Sunnydays is correct and there is plenty of evidence to support the existence of shoppers who will "cubrstone" shops. (i.e., sit at the curb and create a false report, instead of traveling to do the shop.) Also, many who try to use pix off the Internet to show that they were at a location, when they were not. (Hence, Geoverify) Alter receipts and time/date stamps. I have been to 10+ shopper conferences. The after hours chats in the bar with editors, schedulers and MSC managers include some pretty hair-raising account of people who think they can scam the MS system. Inventing ways to detect such scams and/or prevent them has become a whole sub-culture in MSC operations.

Oh, I left out the worst, IMHO, example. There were video shop scams, where the "shopper" would wait for the target to make a serious mistake and then stop the camera and shake them down for a payment. Then, they would redo the interaction, with the shopper re-entering the location and the target having a chance to save their job by not putting a foot wrong. No, I am not going to provide examples of where this became "profitable." for the scammers.

Based in MD, near DC
Shopping from the Carolinas to New York
Have video cam; will travel

Poor customer service? Don't get mad; get video.
@Book wrote:

@BirdyC wrote:


I disagree that asking for a bonus isn't feasible in many cases.

In which cases would you ask for a bonus?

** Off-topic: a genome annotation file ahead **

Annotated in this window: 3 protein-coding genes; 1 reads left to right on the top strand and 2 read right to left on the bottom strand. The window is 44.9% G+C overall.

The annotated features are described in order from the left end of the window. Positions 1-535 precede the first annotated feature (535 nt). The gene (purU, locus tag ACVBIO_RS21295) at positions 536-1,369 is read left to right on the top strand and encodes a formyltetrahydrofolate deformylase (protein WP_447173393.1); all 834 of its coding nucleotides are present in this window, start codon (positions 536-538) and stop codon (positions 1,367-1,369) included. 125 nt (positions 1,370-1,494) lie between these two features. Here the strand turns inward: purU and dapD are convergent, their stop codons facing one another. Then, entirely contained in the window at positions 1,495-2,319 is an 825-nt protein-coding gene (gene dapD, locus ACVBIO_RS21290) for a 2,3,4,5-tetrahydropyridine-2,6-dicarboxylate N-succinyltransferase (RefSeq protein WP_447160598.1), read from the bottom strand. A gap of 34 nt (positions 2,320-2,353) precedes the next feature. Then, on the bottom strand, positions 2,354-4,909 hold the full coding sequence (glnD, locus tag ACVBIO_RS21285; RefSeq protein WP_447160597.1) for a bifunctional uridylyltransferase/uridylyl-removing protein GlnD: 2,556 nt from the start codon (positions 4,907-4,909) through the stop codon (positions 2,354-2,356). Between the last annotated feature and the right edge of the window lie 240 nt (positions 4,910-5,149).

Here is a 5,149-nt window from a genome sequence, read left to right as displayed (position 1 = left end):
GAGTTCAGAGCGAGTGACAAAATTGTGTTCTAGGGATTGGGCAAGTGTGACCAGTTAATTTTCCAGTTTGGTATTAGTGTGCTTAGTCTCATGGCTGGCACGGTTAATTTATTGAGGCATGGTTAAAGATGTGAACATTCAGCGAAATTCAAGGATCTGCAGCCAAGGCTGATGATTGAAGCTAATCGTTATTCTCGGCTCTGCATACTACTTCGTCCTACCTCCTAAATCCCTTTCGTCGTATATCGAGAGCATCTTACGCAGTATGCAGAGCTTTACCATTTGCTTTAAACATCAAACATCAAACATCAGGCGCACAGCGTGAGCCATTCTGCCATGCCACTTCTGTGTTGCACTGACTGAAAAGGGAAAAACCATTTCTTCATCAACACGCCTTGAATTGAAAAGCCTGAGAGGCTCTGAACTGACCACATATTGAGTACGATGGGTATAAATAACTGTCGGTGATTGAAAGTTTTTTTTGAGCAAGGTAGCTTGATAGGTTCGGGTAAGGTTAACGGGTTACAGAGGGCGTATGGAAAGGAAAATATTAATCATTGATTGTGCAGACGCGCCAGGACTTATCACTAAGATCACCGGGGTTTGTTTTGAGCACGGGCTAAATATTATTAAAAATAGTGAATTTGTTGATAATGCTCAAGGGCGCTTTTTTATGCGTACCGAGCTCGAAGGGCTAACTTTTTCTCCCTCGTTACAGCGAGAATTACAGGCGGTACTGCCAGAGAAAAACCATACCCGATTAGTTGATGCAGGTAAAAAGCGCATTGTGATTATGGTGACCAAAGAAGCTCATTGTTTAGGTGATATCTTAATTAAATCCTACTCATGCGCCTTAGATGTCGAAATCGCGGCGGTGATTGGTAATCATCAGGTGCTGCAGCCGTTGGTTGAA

I ask for a bonus, for example, when: I've done the shop before and I know it's more time-consuming than we're led to believe; it's toward the end of the month and there are still many of the same shops still on the board (leading me to believe they're not "fun & easy" ), without bonuses or with paltry ones; when the shop is out of my normal geographical area; when MarketForce calls and needs a shop done; when it's a bank inquiry and base pay is less than $20 or $25; when it's the last day or two before the deadline, and I can do the shop but have to re-arrange my schedule; and so on.

Sometimes I get them, sometimes I don't. Never any hard feelings on my part, and to the best of my knowledge, no hard feelings on the part of schedulers. I don't think my asking for bonuses has prevented me from getting jobs in the future, either.

I learn something new every day, but not everyday!
I've learned to never trust spell-check or my phone's auto-fill feature.


Edited 1 time(s). Last edit at 09/01/2019 02:21PM by BirdyC.
Among the occasions where I ask for a bonus:
1. Distance or travel time justify it (In the DMV, 10 miles is a 45 minute drive, minimum, most times of the day. Most schedulers do not realize that.

2. There are not other jobs along the route that would make the trip profitable;

3. I am aware that many other shoppers mistakenly think that they would not be safe there;

4. It is EOM or EOQ "crazy-time" for schedulers;

5. Tolls and/or parking costs will be involved;

6. I know, from experience, that the particular project has bonus funds allotted to it;

7. I would avoid the job at the price offered., just because I do not care for the type of work or the deadline.

Based in MD, near DC
Shopping from the Carolinas to New York
Have video cam; will travel

Poor customer service? Don't get mad; get video.